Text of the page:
I have experience using Adidas Response Boost 2.0 and Adidas Supernova Glide 8 Boost. Both models have not worn out, but their foam experienced something akin to catastrophic failure, which raised serious concerns, inside me, on the durability of Adidas Boost foam, the only foam used in their high performance running shoes.
Specifically, Response Boost 2.0 suffered catastrophic failure after low mileage daily running of one month. More importantly, it is a form of failure I never experienced before during my time using the Adidas Response Cushion product line: from Response Cushion 15 to Response Cushion 22. What happened was that there was gel hardening effect in the front part of the right shoe of Response Boost 2.0. Given that Boost foam is a close packed gel of polyurethane pellets, I could not understand the origins of the gel hardening effect that gave rise to catastrophic failure.
On the other hand, Adidas Supernova Glide 8 Boost failed recently after 7 months of usage on daily running of low mileage, and I experienced some pain on both knees as I ran the last mile of the shoe. It is a low mileage failure compared to the one year of usage I could derive from each of the Response Cushion running shoes models. More specifically, no gel hardening effect was observed in the failure of the Supernova Glide 8 Boost foam.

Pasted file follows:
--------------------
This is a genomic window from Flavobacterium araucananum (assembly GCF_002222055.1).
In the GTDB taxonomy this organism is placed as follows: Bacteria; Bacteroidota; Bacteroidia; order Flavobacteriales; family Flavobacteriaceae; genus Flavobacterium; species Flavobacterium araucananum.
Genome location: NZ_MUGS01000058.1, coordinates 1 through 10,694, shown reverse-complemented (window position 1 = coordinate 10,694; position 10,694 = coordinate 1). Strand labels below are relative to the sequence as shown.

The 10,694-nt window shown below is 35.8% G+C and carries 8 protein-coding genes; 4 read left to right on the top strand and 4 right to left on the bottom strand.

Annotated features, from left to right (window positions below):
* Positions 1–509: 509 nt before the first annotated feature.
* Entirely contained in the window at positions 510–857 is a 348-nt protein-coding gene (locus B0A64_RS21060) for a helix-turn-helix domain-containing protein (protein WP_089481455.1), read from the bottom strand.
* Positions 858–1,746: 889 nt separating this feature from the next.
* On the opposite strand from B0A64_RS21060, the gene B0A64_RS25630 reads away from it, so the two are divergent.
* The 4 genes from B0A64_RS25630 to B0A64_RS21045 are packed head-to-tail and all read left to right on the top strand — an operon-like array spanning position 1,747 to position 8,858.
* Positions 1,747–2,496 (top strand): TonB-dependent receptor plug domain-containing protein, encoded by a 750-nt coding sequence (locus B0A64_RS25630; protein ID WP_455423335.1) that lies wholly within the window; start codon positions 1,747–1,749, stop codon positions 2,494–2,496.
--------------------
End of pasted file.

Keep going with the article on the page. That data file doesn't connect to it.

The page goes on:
Hence, given the relatively low mileage of usage at which Boost foam fails, it raises serious concerns of the foam’s utility for high performance running shoes, where the usage life span of the foam should be calibrated at one year of usage on daily running.
Category: sports science, sports medicine,
Tags: Boost foam, mileage, gel hardening, high performance running shoes, catastrophic failure,